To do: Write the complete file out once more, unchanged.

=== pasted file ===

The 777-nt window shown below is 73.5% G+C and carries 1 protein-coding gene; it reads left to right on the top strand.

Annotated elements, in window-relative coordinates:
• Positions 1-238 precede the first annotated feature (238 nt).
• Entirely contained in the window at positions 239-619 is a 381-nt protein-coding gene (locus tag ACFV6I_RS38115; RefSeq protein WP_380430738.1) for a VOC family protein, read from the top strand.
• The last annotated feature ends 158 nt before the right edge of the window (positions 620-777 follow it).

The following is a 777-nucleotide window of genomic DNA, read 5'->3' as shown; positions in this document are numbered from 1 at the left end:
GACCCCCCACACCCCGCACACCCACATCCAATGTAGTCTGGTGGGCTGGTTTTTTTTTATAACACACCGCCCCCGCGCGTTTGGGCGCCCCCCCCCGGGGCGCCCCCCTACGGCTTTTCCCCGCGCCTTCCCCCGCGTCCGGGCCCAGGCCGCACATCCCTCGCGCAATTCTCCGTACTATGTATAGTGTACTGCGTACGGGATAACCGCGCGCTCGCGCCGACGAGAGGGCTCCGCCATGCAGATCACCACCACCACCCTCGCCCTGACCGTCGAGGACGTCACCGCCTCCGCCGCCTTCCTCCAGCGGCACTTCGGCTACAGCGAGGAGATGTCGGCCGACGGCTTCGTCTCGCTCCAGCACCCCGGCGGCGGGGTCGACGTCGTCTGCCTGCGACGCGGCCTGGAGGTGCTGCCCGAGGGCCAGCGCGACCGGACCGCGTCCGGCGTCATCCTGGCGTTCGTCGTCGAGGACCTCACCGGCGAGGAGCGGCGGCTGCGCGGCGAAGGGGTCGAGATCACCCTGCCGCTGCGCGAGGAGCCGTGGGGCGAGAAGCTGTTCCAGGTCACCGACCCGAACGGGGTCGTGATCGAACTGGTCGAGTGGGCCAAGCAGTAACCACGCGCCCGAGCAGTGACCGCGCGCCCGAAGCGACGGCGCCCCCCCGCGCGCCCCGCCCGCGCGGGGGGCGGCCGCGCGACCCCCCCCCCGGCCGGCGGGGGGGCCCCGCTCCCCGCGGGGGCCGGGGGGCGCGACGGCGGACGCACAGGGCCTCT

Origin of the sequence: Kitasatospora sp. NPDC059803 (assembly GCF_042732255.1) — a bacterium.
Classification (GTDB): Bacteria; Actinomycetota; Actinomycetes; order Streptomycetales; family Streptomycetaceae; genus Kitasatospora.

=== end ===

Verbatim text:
The 777-nt window shown below is 73.5% G+C and carries 1 protein-coding gene; it reads left to right on the top strand.

Annotated elements, in window-relative coordinates:
• Positions 1-238 precede the first annotated feature (238 nt).
• Entirely contained in the window at positions 239-619 is a 381-nt protein-coding gene (locus tag ACFV6I_RS38115; RefSeq protein WP_380430738.1) for a VOC family protein, read from the top strand.
• The last annotated feature ends 158 nt before the right edge of the window (positions 620-777 follow it).

The following is a 777-nucleotide window of genomic DNA, read 5'->3' as shown; positions in this document are numbered from 1 at the left end:
GACCCCCCACACCCCGCACACCCACATCCAATGTAGTCTGGTGGGCTGGTTTTTTTTTATAACACACCGCCCCCGCGCGTTTGGGCGCCCCCCCCCGGGGCGCCCCCCTACGGCTTTTCCCCGCGCCTTCCCCCGCGTCCGGGCCCAGGCCGCACATCCCTCGCGCAATTCTCCGTACTATGTATAGTGTACTGCGTACGGGATAACCGCGCGCTCGCGCCGACGAGAGGGCTCCGCCATGCAGATCACCACCACCACCCTCGCCCTGACCGTCGAGGACGTCACCGCCTCCGCCGCCTTCCTCCAGCGGCACTTCGGCTACAGCGAGGAGATGTCGGCCGACGGCTTCGTCTCGCTCCAGCACCCCGGCGGCGGGGTCGACGTCGTCTGCCTGCGACGCGGCCTGGAGGTGCTGCCCGAGGGCCAGCGCGACCGGACCGCGTCCGGCGTCATCCTGGCGTTCGTCGTCGAGGACCTCACCGGCGAGGAGCGGCGGCTGCGCGGCGAAGGGGTCGAGATCACCCTGCCGCTGCGCGAGGAGCCGTGGGGCGAGAAGCTGTTCCAGGTCACCGACCCGAACGGGGTCGTGATCGAACTGGTCGAGTGGGCCAAGCAGTAACCACGCGCCCGAGCAGTGACCGCGCGCCCGAAGCGACGGCGCCCCCCCGCGCGCCCCGCCCGCGCGGGGGGCGGCCGCGCGACCCCCCCCCCGGCCGGCGGGGGGGCCCCGCTCCCCGCGGGGGCCGGGGGGCGCGACGGCGGACGCACAGGGCCTCT

Origin of the sequence: Kitasatospora sp. NPDC059803 (assembly GCF_042732255.1) — a bacterium.
Classification (GTDB): Bacteria; Actinomycetota; Actinomycetes; order Streptomycetales; family Streptomycetaceae; genus Kitasatospora.